The secondary end-point is the association between pre-TAVR and post-TAVR B-lines and long-term outcomes. Based on previous studies, the investigators know that the incidence of rehospitalization for heart failure during one-year after TAVR is 14% and that patients suffering from heart failure without LUS-evaluated pulmonary congestion are at very low risk of heart failure rehospitalization during follow-up. So, for sample size calculation of the secondary endpoint, the investigators estimated a cumulative incidence higher in the LUS- evaluated pulmonary congestion group with more than 16 B-lines on all scanning sites (30% of events during 1-year of follow-up) with a lower incidence of 8% in the remaining patients. With an HR of 5 favoring patients wit less than 15 B-Lines on all scanning, and aiming to a 2-sided alpha level of 0.05 and a power of 80% the investigators estimated 144 patients. To accommodate for possible missing investigations, sample size will be increased to 150 patients.

4. In-hospital study schedule:

For each patient, the investigators will obtain from our general hospital database the following clinical data:

  • Demographic and clinical data documentation;
  • Clinical examination: before TAVR, before discharge and when adverse events occur;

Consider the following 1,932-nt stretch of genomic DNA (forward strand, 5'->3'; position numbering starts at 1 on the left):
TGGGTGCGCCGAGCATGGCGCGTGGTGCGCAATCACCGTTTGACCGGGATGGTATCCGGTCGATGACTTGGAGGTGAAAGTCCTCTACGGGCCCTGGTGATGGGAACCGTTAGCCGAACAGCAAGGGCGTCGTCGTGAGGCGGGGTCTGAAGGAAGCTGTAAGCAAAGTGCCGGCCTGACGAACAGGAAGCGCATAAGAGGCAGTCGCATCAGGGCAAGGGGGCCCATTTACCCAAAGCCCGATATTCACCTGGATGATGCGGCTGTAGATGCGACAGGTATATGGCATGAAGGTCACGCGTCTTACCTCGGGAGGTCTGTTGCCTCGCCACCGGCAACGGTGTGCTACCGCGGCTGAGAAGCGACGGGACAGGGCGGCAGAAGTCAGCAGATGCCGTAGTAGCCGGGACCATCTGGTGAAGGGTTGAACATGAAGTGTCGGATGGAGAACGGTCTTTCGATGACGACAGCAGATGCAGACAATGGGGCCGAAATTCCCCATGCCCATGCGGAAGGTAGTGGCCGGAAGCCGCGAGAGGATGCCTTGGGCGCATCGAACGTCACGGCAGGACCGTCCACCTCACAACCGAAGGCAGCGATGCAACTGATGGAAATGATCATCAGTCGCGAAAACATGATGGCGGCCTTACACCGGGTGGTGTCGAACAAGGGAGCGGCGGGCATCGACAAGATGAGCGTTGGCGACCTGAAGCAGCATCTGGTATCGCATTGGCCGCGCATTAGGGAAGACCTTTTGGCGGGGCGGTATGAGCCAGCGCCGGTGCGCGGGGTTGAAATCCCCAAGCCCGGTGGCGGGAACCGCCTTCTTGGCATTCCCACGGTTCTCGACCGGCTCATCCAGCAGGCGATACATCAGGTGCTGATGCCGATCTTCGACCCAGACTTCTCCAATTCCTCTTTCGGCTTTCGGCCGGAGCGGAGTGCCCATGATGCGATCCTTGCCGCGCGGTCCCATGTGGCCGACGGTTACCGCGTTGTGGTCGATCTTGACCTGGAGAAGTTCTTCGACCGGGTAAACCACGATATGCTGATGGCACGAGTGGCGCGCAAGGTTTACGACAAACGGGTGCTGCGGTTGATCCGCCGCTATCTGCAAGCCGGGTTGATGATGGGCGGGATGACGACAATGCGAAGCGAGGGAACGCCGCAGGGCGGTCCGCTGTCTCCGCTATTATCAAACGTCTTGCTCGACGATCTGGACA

• Blood analysis;
  • TAVR procedural characteristics and complications. 5. Instrumental diagnostic exams (Echocardiography and lung ultrasound):

Each patient will be evaluated before and after TAVR with a comprehensive echocardiogram and LUS for the evaluation of the pulmonary congestion. All the evaluations will be performed the day before TAVR and after TAVR.

In consideration of the operator's dependence on ultrasound methods to reduce the error rate, all examinations will be performed by qualified personnel.

6. Clinical follow up assessment:

Clinical follow up information will be obtained from: visits, review of the patient's hospital record, personal communication with the patient's physician and review of the patient's chart, a telephone interview with the patient conducted by trained medical personnel The following information will be recorded: clinical status assessment, adverse event assessment, record cardiac medications.

Details
Condition Lung Ultrasound, transcatheter aortic valve implant, Transcatheter Aortic Valve Replacement, Severe Aortic Valve Stenosis, Transcatheter Aortic Valve Implantation, chest congestion, Pulmonary Congestion, TAVI
Treatment Transfemoral TAVR (Transcatheter aortic valve replacement)
Clinical Study IdentifierNCT05024942
SponsorCatholic University of the Sacred Heart
Last Modified on4 September 2021

Eligibility

Yes No Not Sure

Inclusion Criteria

severe aortic stenosis
life expectancy >1 year
patient candidate to percutaneous transfemoral aortic valve implantation after formal indication of our "Heart Team

Exclusion Criteria

clinical history of lung cancer or lung surgery, fibrothorax and pneumothorax, pulmonary fibrosis
patients undergoing urgent aortic valvuloplasty
patients admitted for cardiogenic shock
recent (within 1 month) pneumonia or ARDS (Acute Respiratory Distress Syndrome)
lack of will to participate
more than moderate aortic regurgitation
valve-in-valve procedures
transapical and transaortic TAVR